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Wal-Mart and Mexico team up to improve farmworker conditions




A migrant farm worker from Mexico harvests organic zucchini while working at the Grant Family Farms. In Mexico, an estimated 1 million laborers are living and working in squalid conditions.
A migrant farm worker from Mexico harvests organic zucchini while working at the Grant Family Farms. In Mexico, an estimated 1 million laborers are living and working in squalid conditions.
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Two months after an investigative series published in the LA Times took an in-depth look at Mexican farm workers struggling to survive in labor camps, Wal-Mart and Mexico’s government are joining forces to improve the lives of the country’s workers.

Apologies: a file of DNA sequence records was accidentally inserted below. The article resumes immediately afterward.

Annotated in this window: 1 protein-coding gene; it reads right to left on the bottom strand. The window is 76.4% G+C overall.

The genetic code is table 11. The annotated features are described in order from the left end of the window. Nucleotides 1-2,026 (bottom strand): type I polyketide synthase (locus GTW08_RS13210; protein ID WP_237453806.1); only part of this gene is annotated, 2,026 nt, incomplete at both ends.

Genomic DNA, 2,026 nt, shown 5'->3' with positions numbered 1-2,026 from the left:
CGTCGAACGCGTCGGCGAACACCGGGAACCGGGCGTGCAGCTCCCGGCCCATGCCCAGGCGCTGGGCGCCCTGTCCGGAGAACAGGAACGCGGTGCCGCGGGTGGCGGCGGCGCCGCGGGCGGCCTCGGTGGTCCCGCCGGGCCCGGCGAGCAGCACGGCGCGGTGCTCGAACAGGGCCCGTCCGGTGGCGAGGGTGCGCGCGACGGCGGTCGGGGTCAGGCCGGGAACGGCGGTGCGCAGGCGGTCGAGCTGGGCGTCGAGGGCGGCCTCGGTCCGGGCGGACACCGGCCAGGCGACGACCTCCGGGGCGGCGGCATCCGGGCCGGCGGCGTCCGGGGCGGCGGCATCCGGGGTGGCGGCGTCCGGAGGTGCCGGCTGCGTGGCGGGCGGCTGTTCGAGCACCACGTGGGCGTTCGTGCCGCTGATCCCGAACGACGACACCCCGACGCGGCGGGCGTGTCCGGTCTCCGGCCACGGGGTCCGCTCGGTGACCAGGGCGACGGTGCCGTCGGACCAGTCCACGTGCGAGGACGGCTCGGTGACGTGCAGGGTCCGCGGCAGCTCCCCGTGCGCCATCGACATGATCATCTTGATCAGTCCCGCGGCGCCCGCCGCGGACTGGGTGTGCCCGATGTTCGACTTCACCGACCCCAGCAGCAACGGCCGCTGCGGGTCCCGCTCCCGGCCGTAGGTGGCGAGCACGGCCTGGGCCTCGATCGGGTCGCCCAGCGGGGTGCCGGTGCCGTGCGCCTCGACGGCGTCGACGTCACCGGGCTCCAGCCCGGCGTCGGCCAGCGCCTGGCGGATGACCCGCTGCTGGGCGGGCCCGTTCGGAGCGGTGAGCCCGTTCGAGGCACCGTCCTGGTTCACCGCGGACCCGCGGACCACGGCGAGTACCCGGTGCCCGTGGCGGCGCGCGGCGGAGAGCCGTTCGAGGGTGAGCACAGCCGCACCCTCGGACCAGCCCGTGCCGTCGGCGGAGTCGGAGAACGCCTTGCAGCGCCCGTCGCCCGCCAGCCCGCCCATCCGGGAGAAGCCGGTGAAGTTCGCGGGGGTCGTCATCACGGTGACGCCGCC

Mexico’s secretary of agriculture Enrique Martinez y Martinez unveiled a new initiative Thursday that aims to advance worker access to housing, schools and health care.

Richard Marosi and a cameraman traveled with these farm workers. He tells Take Two that workers were “essentially trapped in these barbed-wire fenced labor camps, often in very bad conditions, rodent-infested, lacking water … They’re trapped because sometimes their wages are withheld or they fall into debt at company stores and they’re not able to leave until they pay off that debt.“

Since the release of his series, conditions have started to improve at a few labor camps, but Marosi says that the newly founded coalition still has a long way to go. “I think Wal-Mart is trying to improve conditions without actually spending a lot of money on it. It’s not clear exactly what steps they’re gonna take and there’s been tremendous resistance from the industry in the past ... because some of the ventures cost money.... “